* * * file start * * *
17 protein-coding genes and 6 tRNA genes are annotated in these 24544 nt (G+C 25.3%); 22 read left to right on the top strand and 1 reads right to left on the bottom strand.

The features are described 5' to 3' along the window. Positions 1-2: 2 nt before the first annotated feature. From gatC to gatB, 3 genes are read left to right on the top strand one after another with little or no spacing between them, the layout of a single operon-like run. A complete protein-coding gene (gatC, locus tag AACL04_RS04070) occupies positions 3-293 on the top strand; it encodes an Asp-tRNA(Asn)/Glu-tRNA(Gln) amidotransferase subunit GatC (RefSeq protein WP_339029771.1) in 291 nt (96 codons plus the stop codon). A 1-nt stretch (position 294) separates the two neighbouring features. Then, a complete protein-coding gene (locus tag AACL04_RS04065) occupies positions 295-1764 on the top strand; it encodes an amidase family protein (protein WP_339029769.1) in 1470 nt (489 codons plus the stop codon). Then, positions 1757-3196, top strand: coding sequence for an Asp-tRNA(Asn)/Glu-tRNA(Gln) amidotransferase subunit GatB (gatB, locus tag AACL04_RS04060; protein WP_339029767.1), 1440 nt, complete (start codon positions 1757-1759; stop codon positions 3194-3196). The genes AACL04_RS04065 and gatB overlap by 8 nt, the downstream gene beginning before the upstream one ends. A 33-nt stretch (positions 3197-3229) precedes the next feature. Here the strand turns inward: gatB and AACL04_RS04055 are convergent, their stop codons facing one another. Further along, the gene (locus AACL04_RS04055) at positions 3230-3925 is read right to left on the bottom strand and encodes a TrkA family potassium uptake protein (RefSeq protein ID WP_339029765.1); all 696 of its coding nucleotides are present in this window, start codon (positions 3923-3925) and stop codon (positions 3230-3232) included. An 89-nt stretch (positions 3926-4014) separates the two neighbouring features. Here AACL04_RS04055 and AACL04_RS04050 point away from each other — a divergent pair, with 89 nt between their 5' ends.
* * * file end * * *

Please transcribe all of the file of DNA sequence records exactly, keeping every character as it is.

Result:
17 protein-coding genes and 6 tRNA genes are annotated in these 24544 nt (G+C 25.3%); 22 read left to right on the top strand and 1 reads right to left on the bottom strand.

The features are described 5' to 3' along the window. Positions 1-2: 2 nt before the first annotated feature. From gatC to gatB, 3 genes are read left to right on the top strand one after another with little or no spacing between them, the layout of a single operon-like run. A complete protein-coding gene (gatC, locus tag AACL04_RS04070) occupies positions 3-293 on the top strand; it encodes an Asp-tRNA(Asn)/Glu-tRNA(Gln) amidotransferase subunit GatC (RefSeq protein WP_339029771.1) in 291 nt (96 codons plus the stop codon). A 1-nt stretch (position 294) separates the two neighbouring features. Then, a complete protein-coding gene (locus tag AACL04_RS04065) occupies positions 295-1764 on the top strand; it encodes an amidase family protein (protein WP_339029769.1) in 1470 nt (489 codons plus the stop codon). Then, positions 1757-3196, top strand: coding sequence for an Asp-tRNA(Asn)/Glu-tRNA(Gln) amidotransferase subunit GatB (gatB, locus tag AACL04_RS04060; protein WP_339029767.1), 1440 nt, complete (start codon positions 1757-1759; stop codon positions 3194-3196). The genes AACL04_RS04065 and gatB overlap by 8 nt, the downstream gene beginning before the upstream one ends. A 33-nt stretch (positions 3197-3229) precedes the next feature. Here the strand turns inward: gatB and AACL04_RS04055 are convergent, their stop codons facing one another. Further along, the gene (locus AACL04_RS04055) at positions 3230-3925 is read right to left on the bottom strand and encodes a TrkA family potassium uptake protein (RefSeq protein ID WP_339029765.1); all 696 of its coding nucleotides are present in this window, start codon (positions 3923-3925) and stop codon (positions 3230-3232) included. An 89-nt stretch (positions 3926-4014) separates the two neighbouring features. Here AACL04_RS04055 and AACL04_RS04050 point away from each other — a divergent pair, with 89 nt between their 5' ends.